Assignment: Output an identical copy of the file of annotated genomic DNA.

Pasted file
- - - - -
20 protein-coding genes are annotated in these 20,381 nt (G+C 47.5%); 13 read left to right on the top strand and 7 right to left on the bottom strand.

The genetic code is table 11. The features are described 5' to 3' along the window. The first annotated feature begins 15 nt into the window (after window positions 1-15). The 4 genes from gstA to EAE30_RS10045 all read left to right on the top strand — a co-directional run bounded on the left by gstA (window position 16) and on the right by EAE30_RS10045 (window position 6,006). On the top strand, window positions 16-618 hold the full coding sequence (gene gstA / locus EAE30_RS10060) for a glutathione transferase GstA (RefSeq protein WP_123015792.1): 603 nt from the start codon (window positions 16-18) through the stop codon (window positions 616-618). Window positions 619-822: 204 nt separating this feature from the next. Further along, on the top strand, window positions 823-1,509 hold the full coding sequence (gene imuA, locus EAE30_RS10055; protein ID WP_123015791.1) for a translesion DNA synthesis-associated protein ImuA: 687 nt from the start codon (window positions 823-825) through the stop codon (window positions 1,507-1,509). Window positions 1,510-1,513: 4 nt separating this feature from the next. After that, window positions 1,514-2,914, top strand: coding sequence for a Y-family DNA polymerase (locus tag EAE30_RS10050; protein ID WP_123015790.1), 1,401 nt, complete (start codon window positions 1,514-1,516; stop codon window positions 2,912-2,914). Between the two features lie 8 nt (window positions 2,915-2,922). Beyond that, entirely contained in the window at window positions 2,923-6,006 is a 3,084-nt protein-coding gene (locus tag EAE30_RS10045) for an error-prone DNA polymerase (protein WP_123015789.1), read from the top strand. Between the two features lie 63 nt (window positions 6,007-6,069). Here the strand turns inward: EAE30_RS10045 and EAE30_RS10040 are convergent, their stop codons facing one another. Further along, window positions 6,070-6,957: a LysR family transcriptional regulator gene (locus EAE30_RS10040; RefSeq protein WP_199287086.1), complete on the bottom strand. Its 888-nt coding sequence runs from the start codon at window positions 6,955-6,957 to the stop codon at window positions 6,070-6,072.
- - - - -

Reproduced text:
20 protein-coding genes are annotated in these 20,381 nt (G+C 47.5%); 13 read left to right on the top strand and 7 right to left on the bottom strand.

The genetic code is table 11. The features are described 5' to 3' along the window. The first annotated feature begins 15 nt into the window (after window positions 1-15). The 4 genes from gstA to EAE30_RS10045 all read left to right on the top strand — a co-directional run bounded on the left by gstA (window position 16) and on the right by EAE30_RS10045 (window position 6,006). On the top strand, window positions 16-618 hold the full coding sequence (gene gstA / locus EAE30_RS10060) for a glutathione transferase GstA (RefSeq protein WP_123015792.1): 603 nt from the start codon (window positions 16-18) through the stop codon (window positions 616-618). Window positions 619-822: 204 nt separating this feature from the next. Further along, on the top strand, window positions 823-1,509 hold the full coding sequence (gene imuA, locus EAE30_RS10055; protein ID WP_123015791.1) for a translesion DNA synthesis-associated protein ImuA: 687 nt from the start codon (window positions 823-825) through the stop codon (window positions 1,507-1,509). Window positions 1,510-1,513: 4 nt separating this feature from the next. After that, window positions 1,514-2,914, top strand: coding sequence for a Y-family DNA polymerase (locus tag EAE30_RS10050; protein ID WP_123015790.1), 1,401 nt, complete (start codon window positions 1,514-1,516; stop codon window positions 2,912-2,914). Between the two features lie 8 nt (window positions 2,915-2,922). Beyond that, entirely contained in the window at window positions 2,923-6,006 is a 3,084-nt protein-coding gene (locus tag EAE30_RS10045) for an error-prone DNA polymerase (protein WP_123015789.1), read from the top strand. Between the two features lie 63 nt (window positions 6,007-6,069). Here the strand turns inward: EAE30_RS10045 and EAE30_RS10040 are convergent, their stop codons facing one another. Further along, window positions 6,070-6,957: a LysR family transcriptional regulator gene (locus EAE30_RS10040; RefSeq protein WP_199287086.1), complete on the bottom strand. Its 888-nt coding sequence runs from the start codon at window positions 6,955-6,957 to the stop codon at window positions 6,070-6,072.